Forster Codices

Forster Codices Facsimile Edition

Italy — 1493–1505

Three of Leonardo da Vinci's private notebooks: the personal, autobiographical notes and spontaneous thoughts of one of the greatest geniuses in human history

  1. These three private notebooks give an inside glimpse into the genius of Leonardo da Vinci (1452–1519)

  2. Beyond his art, they are filled with personal, autobiographical notes and the genius’ spontaneous thoughts

  3. Their interesting ownership histories mark them among the most sought after of the da Vinci notebooks

Forster Codices

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  1. Description
  2. Detail Picture
  3. Single Page
  4. Facsimile Editions (1)
Forster Codices

The so-called Forster Codices are three notebooks belonging to Leonardo da Vinci, one of the greatest universal geniuses in history. The private notebooks, originating in the years 1493–1505, contain exciting material related to Leonardo’s research and artistic creativity, but also personal, autobiographical notes, and the genius’ spontaneous thoughts. The eventful history of the bundle of three codices makes them all the more entertaining!

Forster Codices

Leonardo da Vinci (1452–1505) left behind an unbelievable graphic and written body of work. His passionate work as a researcher and discoverer in every possible field and his outstanding position in the art of the Italian Renaissance lead to the impressive, precious legacy that is spread across the entire world. An ambitious project was begun in Italy in 1964, whose purpose was to preserve the memory of the national hero Leonardo da Vinci: the great National Edition of the manuscripts and drawings of Leonardo da Vinci, known as the Leonardo Codices.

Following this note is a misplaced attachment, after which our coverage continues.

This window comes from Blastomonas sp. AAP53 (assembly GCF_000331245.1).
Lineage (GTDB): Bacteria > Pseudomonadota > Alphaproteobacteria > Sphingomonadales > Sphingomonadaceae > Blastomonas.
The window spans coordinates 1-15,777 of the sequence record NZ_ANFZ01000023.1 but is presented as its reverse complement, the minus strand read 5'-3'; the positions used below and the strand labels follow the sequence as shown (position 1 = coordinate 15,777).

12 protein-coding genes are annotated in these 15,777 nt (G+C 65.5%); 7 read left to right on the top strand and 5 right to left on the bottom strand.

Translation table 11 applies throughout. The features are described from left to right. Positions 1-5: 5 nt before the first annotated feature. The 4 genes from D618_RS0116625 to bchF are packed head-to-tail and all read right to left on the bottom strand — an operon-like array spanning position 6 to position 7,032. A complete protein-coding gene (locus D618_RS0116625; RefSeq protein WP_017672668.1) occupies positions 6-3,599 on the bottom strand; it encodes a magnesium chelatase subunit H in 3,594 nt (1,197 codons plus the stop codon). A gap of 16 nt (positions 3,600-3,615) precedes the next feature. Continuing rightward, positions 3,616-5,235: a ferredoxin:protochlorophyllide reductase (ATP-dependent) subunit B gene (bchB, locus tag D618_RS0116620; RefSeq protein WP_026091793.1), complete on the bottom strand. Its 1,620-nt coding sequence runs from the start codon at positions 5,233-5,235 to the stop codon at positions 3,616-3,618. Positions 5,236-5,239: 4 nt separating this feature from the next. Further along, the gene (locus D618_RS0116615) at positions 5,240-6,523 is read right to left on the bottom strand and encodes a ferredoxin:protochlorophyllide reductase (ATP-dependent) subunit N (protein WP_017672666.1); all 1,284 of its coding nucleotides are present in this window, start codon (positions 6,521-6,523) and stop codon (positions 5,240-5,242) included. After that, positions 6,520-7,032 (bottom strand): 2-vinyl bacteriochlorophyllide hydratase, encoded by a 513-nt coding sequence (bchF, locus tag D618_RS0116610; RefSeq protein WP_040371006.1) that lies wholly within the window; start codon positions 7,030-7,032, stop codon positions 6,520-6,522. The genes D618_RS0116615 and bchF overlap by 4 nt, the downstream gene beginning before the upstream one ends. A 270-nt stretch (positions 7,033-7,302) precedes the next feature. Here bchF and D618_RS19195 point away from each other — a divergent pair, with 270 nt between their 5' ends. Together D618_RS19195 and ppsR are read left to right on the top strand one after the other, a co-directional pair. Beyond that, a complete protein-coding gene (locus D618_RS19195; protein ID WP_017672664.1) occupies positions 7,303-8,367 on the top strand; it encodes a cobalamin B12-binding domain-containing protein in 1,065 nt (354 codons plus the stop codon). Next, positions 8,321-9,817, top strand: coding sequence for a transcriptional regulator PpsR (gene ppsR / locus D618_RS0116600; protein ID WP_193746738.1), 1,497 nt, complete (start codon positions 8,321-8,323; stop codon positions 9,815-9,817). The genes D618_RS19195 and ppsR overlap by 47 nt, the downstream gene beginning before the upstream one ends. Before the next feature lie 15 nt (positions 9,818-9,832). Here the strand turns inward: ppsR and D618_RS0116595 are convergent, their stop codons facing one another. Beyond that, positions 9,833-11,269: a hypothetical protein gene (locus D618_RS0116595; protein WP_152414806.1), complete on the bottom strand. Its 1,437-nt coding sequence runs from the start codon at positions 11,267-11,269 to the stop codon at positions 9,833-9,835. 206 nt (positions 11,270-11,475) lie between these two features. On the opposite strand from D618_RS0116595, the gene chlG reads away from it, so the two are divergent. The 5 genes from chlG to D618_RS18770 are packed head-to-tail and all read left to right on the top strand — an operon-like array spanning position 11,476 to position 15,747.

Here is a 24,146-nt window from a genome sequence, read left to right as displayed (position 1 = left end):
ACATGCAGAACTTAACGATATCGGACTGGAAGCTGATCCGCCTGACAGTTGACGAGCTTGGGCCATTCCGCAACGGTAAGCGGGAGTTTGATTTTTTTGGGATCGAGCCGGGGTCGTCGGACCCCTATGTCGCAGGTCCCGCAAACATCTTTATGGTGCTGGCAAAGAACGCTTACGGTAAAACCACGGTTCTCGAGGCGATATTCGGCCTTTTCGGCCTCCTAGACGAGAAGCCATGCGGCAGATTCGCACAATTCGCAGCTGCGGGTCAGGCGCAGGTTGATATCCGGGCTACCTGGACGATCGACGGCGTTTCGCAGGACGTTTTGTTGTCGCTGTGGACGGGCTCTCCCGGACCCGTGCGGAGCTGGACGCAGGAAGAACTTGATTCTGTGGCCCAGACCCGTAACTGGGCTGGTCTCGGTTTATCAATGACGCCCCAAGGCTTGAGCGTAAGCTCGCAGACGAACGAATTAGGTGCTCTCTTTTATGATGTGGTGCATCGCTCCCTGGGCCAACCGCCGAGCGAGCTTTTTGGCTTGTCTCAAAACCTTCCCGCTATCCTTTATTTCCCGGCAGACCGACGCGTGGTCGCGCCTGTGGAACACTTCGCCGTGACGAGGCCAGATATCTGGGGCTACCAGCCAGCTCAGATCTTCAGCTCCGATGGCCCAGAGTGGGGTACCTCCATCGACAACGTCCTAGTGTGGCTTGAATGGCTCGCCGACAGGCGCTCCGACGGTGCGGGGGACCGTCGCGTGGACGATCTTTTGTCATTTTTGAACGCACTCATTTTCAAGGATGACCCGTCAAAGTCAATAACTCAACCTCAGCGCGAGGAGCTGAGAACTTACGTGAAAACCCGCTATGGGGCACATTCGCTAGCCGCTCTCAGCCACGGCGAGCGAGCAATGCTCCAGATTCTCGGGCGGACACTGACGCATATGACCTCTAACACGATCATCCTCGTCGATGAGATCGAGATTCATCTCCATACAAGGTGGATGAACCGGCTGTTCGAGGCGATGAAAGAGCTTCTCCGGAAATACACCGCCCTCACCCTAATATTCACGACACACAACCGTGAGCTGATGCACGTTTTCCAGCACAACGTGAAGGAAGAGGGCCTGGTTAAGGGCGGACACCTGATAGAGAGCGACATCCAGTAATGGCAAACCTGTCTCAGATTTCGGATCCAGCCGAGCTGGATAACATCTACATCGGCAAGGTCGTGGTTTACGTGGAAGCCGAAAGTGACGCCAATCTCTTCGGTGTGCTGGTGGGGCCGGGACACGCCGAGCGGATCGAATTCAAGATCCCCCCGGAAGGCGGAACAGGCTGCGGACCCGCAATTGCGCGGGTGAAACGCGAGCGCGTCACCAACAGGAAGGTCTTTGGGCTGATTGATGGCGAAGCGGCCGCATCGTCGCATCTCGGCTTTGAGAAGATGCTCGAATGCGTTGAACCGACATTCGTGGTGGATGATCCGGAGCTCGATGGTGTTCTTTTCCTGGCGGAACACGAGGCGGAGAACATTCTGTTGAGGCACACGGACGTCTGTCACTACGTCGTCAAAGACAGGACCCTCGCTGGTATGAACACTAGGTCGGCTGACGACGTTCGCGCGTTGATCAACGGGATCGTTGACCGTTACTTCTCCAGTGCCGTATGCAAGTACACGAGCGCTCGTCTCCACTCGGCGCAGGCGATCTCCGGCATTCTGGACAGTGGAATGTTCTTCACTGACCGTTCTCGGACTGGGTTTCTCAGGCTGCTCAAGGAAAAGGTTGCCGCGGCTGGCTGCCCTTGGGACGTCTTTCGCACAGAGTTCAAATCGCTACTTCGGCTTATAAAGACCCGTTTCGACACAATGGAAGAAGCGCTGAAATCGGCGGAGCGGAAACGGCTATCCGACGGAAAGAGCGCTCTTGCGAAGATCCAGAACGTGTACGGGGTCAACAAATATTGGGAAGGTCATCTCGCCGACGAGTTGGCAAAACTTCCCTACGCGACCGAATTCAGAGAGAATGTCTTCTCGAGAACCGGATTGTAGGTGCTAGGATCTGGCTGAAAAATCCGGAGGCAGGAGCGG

A Bundle in London

Three of Leonardo’s notebooks, known as the Forster Codices, are stored today in the Victoria and Albert Museum in London. The bundle, consisting of three volumes measuring 14.5. x 10 cm, 9.5 x 7 cm, and 9 x 6 cm respectively, is a real treasure of Leonardo research, offering a truly comprehensive overview of wide-ranging themes with which the universal genius concerned himself. Additionally, the three notebooks originate from 3 different epochs during the time period 1493–1505.

The Universal Genius Made Tangible

The Forster Codices grant an unmitigated inside look into the idea world of Leonardo da Vinci. Here he recorded spontaneous thoughts on various scientific, artistic, and private themes: important mathematical and geometric studies, explorations into hydraulic machines, physical considerations and comments on grammar, cosmological studies, fables, jokes and quips, and so much more that needed to be discovered. Additionally, one finds a few studies of horses in the three books, e.g. of the bronze figure of the equestrian statue of Francesco Sforza, Duke of Milan, and autobiographical notes, e.g. regarding the expenses for the burial of his mother Caterina.

A Sought-After Gem